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We lived in Spanish Fork, Utah, a small town about 50 miles south of Salt Lake City. We had a van that I used rarely - my husband put more miles on his bike the last two years in a row than we did on our van. The public transit system was awful, but our house was in a location that was walkable to most things. I think it just depends on where you're willing to have a house - I am guessing that in many small towns, you can be close to a library, park, and grocery store. Some people may need more options than that, but it worked for me.

We recently moved to Kentucky and are struggling to find affordable housing that will enable us to live a simple, walkable, yet sustainable (big garden, chickens) lifestyle. We think we will have to compromise somewhere, we just don't know on what aspect yet. Any suggestions?
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#10 of 76 Old 02-02-2009, 10:53 PM
 
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I am car free and live near Seattle WA. I commute on the bus with my DD for an hour twice a day. I used to live in the Bay area and miss BART and MUNI, the public transit there was much more reliable than it is here. It is still easy to get around, I just have to wait.:

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#11 of 76 Old 02-09-2009, 12:32 AM
 
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I'm car-free in Houston, and I wouldn't recommend it. (Nor is it the small city you're looking for!) Public transportation is fairly terrible (though at least it exists!), and the city is HUGE.

I was car-free in Chicago as a college student, and that was much, much more manageable. Regardless of what Chicagoans say, the public transit there is pretty decent. Definitely not the best in the world, but it covers a HUGE part of the city, and many of the buses/trains run frequently. It's also much more common not to have a car in Chicago than it is in Houston - people in Houston look at you like you have three heads if you say you don't have a car. But, again, Chicago is not at ALL a small city!

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#12 of 76 Old 02-09-2009, 07:36 PM
 
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Car free in Sydney, Australia. Generally we like it (we're spending our money on rent, school fees and travel), but there are days when it's an inconvenience...
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#13 of 76 Old 03-03-2009, 06:35 PM
 
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We live in State College, Pennsylvania. It's a small city. We still have one car but could easily be car-free. DH doesn't drive, he takes the bus to work in the winter and rides his bike in the summer (and takes the kids to preschool on the bus/bike). We can walk to the grocery store, lots of parks, the school, the public pool. We like it.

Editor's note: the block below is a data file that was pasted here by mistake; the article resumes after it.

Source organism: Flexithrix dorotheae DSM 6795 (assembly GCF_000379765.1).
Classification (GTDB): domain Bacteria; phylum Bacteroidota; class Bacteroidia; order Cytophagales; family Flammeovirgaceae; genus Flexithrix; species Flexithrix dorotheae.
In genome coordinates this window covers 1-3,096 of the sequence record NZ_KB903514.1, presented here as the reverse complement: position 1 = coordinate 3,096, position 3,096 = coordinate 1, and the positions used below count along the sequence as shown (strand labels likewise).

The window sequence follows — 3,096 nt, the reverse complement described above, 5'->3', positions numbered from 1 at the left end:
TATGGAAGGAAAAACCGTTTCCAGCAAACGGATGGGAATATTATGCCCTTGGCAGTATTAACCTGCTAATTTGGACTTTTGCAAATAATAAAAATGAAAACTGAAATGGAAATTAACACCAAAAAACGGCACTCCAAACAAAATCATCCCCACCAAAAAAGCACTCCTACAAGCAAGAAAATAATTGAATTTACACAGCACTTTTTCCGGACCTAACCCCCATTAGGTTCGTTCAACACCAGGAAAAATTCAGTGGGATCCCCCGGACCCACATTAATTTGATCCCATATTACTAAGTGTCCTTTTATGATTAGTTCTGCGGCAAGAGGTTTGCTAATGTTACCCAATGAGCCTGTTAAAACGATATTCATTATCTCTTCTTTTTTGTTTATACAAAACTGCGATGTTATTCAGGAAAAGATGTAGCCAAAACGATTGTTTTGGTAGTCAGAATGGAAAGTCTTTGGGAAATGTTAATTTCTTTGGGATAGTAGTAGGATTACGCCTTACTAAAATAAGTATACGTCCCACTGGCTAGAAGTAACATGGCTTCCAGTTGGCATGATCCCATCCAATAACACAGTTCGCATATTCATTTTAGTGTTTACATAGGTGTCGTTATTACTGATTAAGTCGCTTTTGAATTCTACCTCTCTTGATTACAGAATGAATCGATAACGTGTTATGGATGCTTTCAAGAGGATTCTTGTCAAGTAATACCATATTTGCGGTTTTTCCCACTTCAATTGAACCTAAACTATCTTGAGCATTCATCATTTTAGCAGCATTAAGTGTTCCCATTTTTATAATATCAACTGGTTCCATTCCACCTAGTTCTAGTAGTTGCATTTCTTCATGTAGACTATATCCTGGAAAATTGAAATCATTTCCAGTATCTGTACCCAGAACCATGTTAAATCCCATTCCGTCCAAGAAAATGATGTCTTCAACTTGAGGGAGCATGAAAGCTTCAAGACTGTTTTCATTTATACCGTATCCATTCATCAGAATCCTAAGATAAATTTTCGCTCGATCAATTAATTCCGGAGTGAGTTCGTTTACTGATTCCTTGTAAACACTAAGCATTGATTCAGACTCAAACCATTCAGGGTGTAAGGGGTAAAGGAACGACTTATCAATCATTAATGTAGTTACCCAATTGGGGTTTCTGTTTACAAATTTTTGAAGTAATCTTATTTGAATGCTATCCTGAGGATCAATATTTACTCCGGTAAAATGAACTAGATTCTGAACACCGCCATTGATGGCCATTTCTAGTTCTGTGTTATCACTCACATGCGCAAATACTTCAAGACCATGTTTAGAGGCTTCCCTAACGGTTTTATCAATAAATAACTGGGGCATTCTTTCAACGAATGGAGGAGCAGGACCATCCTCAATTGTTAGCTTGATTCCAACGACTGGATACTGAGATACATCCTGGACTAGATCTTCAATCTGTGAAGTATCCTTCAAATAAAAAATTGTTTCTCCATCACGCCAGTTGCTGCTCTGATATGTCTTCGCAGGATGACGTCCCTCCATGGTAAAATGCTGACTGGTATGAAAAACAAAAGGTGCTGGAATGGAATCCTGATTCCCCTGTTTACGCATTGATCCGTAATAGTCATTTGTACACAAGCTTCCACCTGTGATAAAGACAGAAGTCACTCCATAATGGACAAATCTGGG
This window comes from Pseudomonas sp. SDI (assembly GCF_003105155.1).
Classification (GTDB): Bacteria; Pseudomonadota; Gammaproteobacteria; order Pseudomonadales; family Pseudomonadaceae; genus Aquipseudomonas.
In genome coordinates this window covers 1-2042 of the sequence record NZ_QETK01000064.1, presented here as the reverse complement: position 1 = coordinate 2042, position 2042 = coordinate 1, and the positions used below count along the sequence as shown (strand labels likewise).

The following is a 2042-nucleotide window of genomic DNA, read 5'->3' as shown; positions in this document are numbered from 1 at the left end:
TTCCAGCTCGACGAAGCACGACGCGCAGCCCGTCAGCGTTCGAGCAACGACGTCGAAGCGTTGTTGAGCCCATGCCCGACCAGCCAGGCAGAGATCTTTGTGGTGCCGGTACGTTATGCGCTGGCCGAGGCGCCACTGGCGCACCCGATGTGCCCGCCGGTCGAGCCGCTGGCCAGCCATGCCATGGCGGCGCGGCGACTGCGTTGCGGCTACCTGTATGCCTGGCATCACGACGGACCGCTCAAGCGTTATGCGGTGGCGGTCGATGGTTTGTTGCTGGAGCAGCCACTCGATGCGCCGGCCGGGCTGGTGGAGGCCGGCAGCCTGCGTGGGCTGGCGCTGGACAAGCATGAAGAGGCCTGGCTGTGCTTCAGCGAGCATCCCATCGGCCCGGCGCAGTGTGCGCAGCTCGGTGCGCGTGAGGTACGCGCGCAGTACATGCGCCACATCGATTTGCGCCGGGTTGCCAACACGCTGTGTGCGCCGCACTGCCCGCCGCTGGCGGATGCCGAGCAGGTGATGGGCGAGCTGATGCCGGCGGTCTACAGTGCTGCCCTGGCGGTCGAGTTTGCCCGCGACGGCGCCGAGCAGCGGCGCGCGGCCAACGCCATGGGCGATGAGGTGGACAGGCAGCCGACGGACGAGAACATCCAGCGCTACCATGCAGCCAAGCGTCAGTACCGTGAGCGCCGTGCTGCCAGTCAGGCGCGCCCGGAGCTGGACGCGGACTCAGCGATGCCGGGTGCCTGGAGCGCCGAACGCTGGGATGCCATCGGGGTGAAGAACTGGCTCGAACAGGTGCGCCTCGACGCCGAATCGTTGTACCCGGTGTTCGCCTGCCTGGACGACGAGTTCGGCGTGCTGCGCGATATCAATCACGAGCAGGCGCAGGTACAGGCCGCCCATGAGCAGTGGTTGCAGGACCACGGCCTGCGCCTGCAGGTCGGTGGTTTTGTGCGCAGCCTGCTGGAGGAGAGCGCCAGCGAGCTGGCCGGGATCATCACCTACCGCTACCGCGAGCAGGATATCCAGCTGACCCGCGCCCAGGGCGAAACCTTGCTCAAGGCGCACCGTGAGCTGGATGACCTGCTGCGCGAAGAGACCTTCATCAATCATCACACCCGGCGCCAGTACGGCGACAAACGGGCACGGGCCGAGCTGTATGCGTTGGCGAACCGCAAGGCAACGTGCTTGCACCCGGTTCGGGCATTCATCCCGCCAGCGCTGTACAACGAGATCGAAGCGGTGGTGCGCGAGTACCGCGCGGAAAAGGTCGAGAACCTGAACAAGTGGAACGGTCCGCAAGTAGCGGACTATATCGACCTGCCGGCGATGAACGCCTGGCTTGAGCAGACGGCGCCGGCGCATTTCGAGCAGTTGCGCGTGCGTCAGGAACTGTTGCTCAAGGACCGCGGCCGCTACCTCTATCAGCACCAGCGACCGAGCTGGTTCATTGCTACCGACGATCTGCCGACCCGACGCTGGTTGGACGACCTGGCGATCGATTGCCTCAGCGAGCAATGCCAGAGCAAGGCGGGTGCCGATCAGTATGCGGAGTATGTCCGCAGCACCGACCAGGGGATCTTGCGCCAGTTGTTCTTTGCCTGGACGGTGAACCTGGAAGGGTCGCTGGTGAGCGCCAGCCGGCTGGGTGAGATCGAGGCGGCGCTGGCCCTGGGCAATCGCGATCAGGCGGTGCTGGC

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#14 of 76 Old 03-15-2009, 10:28 PM
 
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We're not quite car free but we easily could be here in Denver. We really only have a car for road trips, and since we take usually one a month renting just gets pricey. When I moved here I had no car (my DH did the same thing) and neither of us had any problems. The winters are brief and mild, and Denver is really a pretty small town. The suburbs are huge, but the city itself is affordable and small and has lots of easy public transportation. And bike trails! I read somewhere that Denver has more bike trails per capita than any other American city. I don't know if it's true, but I don't really doubt it. Bikes everywhere, parks everywhere, great walkable city and lots of amazing things to do and see. If a university here had the program DH wants, we'd probably never leave.

Good luck on your search!

Sarah. Married to my Mirus, raising my DD1 (Aug. '09) and my DD2 (March '11) and waiting for my newest (April '14)!
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#15 of 76 Old 03-24-2009, 06:39 PM
 
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We've been car free in small town MN (no kids), Portland, OR (no kids), Salt Lake City (1 kid), and Madison, WI (2 kids). They were all reasonably places to be car free. Portland was probably the easiest though.
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#16 of 76 Old 03-25-2009, 12:11 AM